Vialard learned that solidarity is also about sharing knowledge and experience while connecting across differences: “What was amazing is that people were from very young to very old and everything in between, and everybody was learning from each other. So I think that was really beautiful, like how much I learned from 20-year-olds, and how much I learned about from grandmas who were in their 80s and willing to sit for a whole day to protest and to support the fight. And stories. Stories were amazing, just conversations around the fire, just people from all walks of life.I got to meet really amazing people. It was very powerful in terms of human experience.”

Vialard’s exploration of solidarity was also excruciatingly difficult at times. When asked to describe a hard lesson that she wouldn’t mind discussing publicly, Vialard wrinkled her brow and laughed “Do I want to talk about this? It’s interesting because for me, it was one of the hardest places I’ve been in. Definitely, being a white body in a mostly Indigenous and Black and Brown, Two Spirit, trans environment—being a white, older, cisgender woman—was really interesting to me. And really hard, too, because I noticed what my body represents to certain people, and the harm that the way I look brings, the traumas that it might bring to people. So being aware of that and not being able to do very much about it, except keep showing up, with awareness.”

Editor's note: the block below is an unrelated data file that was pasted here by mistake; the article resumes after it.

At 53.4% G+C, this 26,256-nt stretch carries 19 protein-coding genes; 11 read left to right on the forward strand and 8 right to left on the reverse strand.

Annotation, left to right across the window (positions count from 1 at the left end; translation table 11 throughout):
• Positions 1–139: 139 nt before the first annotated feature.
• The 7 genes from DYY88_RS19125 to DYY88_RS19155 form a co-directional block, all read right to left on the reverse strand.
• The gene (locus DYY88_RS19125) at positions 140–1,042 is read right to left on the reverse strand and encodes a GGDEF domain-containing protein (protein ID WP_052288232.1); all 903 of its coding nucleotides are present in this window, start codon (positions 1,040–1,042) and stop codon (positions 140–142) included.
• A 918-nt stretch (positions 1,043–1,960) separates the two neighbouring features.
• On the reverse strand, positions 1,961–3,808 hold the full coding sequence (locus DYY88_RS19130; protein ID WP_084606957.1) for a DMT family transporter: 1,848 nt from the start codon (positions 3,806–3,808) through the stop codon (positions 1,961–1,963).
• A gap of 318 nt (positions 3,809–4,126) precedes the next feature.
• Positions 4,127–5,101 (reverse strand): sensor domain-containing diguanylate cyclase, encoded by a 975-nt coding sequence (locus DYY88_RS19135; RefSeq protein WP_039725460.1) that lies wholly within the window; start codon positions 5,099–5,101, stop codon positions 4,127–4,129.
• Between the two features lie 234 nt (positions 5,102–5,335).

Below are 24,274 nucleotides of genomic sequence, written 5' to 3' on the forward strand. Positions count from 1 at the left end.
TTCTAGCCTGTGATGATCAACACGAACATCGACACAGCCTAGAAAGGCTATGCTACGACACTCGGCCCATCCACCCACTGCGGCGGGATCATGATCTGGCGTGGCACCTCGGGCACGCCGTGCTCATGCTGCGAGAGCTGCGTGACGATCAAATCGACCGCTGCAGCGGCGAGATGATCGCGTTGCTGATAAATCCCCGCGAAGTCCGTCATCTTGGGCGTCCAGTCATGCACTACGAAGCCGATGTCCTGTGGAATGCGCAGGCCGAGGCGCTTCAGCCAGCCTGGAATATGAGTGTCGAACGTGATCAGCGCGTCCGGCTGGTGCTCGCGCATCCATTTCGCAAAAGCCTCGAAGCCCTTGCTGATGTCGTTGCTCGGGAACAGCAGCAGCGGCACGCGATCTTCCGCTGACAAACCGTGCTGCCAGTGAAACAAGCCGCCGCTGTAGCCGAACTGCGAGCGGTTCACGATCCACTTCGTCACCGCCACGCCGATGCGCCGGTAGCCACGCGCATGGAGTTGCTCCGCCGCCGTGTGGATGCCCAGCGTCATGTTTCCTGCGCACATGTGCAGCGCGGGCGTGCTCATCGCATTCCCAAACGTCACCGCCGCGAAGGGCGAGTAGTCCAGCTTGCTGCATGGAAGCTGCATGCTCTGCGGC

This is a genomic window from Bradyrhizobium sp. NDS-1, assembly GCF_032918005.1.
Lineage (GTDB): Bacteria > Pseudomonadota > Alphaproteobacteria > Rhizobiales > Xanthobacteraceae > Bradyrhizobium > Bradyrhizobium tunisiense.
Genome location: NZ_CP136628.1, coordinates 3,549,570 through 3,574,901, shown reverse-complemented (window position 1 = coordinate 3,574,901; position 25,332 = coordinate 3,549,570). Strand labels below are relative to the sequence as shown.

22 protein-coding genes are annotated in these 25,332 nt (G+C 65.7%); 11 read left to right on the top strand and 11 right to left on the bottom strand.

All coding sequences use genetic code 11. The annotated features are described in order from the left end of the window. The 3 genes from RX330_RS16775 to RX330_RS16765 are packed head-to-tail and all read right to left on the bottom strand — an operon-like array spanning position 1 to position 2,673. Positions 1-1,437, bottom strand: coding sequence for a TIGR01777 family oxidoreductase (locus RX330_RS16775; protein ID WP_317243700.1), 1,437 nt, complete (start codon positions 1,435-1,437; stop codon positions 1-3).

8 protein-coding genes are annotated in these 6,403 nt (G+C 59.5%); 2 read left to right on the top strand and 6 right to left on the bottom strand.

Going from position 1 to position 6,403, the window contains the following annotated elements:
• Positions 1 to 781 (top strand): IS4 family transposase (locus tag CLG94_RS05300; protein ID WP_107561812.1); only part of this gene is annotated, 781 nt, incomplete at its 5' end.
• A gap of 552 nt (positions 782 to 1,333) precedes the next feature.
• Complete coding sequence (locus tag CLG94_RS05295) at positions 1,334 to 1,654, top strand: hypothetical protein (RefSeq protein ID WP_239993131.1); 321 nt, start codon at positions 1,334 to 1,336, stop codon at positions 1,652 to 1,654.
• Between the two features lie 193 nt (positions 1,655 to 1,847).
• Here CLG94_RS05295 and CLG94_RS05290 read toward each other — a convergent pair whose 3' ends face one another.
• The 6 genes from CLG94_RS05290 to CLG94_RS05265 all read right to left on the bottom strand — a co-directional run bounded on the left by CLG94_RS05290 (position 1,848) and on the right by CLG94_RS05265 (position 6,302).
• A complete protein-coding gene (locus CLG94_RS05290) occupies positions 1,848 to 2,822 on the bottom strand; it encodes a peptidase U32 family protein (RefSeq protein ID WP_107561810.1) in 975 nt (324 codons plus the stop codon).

On one occasion, Vialard was called out, anonymously yet publicly, “for something that some people think was totally banal. But intent and impact really hit home, you know? That was the hardest part. I had people in the group I was with who were like, ‘Yeah, you did a shitty thing, and I’m gonna walk with you through it.’ That role-modeling from a 20-year-old, for example, was just the most amazing. I can’t learn this in a book!” Beaming, Vialard expresses gratitude for all she experienced while resisting Line 3. “The couple of days I spent in jail, the human pain that I was privileged to witness, and to share, and to hold, really shifted the way I look at the carceral system, the way I see punishment in this country.”